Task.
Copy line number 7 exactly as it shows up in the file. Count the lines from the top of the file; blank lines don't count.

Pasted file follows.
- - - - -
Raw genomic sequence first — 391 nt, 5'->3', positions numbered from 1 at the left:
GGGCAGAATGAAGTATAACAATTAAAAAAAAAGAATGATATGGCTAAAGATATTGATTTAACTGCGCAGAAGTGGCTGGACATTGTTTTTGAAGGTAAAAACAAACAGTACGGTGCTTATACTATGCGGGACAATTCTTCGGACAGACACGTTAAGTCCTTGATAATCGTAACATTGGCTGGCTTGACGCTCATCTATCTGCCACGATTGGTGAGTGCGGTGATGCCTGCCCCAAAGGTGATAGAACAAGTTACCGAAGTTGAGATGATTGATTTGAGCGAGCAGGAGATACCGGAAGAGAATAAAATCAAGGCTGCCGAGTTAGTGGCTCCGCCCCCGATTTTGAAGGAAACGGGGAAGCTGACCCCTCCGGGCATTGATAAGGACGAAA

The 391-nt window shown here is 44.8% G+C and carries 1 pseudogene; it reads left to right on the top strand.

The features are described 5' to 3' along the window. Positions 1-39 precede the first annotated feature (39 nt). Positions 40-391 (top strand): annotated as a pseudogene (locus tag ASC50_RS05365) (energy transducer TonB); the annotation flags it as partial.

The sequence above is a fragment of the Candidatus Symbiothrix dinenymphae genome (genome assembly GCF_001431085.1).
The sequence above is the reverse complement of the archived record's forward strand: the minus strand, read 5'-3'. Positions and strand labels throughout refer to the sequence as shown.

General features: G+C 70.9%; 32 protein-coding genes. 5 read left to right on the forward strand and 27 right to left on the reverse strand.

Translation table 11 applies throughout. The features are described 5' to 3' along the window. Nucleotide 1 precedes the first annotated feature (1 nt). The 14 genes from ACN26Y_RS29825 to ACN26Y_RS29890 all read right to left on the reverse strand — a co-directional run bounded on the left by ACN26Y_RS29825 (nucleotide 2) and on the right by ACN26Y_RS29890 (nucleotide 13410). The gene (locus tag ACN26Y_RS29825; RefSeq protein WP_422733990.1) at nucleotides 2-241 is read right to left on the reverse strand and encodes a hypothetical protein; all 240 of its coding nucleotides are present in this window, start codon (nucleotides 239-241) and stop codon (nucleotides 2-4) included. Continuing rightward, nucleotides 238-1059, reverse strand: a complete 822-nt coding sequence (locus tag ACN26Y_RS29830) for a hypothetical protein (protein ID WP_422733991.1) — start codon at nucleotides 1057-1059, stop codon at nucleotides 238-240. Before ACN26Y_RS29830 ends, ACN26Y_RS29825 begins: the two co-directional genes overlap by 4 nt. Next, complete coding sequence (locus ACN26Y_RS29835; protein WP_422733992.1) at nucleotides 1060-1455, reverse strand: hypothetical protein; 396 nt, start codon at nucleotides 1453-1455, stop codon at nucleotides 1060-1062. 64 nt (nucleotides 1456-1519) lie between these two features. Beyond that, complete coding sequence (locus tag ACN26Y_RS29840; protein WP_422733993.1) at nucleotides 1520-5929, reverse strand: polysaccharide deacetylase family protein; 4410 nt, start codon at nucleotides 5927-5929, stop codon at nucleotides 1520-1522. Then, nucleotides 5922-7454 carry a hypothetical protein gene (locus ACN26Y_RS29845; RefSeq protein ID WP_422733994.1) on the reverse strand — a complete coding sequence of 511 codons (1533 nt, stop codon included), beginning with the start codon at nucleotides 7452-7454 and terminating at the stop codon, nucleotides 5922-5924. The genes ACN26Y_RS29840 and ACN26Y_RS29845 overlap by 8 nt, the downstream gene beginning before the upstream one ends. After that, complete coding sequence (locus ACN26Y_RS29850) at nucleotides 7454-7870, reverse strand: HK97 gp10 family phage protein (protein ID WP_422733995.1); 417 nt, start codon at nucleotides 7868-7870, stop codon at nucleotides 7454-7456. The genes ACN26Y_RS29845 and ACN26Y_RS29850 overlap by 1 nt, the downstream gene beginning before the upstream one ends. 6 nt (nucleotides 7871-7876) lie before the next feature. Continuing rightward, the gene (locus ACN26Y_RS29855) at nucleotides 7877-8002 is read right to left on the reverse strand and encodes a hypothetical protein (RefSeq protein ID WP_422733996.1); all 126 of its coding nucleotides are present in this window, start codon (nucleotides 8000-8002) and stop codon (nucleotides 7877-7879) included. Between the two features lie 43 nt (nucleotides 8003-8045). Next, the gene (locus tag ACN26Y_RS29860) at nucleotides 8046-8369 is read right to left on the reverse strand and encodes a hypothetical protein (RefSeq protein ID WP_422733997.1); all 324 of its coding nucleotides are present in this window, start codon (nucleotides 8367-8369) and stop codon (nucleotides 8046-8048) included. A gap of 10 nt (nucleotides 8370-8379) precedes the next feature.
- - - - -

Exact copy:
General features: G+C 70.9%; 32 protein-coding genes. 5 read left to right on the forward strand and 27 right to left on the reverse strand.